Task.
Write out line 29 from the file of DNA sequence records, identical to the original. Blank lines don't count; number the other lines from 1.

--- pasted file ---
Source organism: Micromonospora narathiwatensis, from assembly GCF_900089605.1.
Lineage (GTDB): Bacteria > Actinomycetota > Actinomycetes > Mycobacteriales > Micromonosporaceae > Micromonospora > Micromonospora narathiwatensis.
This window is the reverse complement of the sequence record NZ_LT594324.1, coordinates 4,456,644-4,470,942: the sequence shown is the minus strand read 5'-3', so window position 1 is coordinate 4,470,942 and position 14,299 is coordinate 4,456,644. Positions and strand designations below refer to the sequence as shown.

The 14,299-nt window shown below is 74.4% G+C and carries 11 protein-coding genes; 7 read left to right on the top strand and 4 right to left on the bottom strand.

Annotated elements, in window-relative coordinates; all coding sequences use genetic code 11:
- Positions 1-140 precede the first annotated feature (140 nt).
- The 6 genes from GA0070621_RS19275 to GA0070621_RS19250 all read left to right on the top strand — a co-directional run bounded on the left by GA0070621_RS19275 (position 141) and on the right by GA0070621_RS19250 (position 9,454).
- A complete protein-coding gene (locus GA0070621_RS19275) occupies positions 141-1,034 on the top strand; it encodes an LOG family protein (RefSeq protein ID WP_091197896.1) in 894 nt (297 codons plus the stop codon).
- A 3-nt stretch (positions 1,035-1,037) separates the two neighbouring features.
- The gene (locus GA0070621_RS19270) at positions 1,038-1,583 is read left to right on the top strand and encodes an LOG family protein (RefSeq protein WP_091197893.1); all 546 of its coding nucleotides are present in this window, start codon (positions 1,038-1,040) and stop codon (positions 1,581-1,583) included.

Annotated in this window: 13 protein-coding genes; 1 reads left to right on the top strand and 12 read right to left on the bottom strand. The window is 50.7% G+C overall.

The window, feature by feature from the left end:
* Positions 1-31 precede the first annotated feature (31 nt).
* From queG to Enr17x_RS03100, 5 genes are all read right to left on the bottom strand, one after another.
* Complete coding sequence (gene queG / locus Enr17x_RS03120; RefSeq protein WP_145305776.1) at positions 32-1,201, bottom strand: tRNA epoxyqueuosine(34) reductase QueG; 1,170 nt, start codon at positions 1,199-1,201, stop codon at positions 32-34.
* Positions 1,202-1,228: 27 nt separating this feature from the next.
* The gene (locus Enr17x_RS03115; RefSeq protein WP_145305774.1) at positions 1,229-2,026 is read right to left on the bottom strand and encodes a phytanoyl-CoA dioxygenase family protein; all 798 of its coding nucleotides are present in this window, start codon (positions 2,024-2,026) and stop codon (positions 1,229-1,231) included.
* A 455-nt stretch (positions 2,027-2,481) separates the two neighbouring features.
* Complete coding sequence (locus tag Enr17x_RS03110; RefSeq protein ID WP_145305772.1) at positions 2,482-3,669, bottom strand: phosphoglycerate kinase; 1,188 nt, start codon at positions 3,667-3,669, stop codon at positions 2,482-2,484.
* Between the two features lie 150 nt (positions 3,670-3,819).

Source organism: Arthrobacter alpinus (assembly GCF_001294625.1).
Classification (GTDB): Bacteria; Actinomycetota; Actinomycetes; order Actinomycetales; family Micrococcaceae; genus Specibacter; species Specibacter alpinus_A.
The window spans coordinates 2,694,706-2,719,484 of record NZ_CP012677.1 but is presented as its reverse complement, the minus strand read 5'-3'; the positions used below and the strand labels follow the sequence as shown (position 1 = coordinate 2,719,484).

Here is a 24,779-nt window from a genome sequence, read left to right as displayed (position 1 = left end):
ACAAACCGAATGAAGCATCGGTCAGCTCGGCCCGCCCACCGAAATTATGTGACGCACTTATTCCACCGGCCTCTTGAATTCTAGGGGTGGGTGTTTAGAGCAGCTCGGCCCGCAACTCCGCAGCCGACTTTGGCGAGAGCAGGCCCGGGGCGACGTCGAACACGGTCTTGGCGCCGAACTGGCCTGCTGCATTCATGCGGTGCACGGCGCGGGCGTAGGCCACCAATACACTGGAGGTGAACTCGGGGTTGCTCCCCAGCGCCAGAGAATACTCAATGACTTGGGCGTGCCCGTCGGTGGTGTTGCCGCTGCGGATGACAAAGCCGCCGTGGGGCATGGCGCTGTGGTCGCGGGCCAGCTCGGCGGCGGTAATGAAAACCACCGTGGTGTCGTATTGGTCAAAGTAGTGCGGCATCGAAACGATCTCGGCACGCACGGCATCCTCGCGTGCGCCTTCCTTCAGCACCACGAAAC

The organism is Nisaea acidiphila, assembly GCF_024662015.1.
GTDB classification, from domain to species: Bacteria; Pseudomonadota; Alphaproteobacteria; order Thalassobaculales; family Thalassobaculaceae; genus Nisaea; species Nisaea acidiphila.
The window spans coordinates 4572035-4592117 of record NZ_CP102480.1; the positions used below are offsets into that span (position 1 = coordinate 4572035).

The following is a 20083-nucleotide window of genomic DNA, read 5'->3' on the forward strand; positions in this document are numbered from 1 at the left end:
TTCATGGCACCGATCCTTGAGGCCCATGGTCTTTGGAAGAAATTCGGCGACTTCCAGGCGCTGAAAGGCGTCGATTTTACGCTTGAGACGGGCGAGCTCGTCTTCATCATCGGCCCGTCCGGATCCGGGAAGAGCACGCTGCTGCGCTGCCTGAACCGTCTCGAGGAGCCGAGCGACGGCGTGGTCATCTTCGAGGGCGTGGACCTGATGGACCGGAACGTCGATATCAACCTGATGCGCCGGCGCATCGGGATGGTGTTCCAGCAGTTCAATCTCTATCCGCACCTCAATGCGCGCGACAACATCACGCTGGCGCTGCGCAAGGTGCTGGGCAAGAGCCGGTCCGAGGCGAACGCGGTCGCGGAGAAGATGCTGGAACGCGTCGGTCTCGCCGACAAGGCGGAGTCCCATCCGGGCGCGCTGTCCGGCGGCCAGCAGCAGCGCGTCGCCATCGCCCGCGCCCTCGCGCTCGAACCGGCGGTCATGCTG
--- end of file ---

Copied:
The following is a 20083-nucleotide window of genomic DNA, read 5'->3' on the forward strand; positions in this document are numbered from 1 at the left end: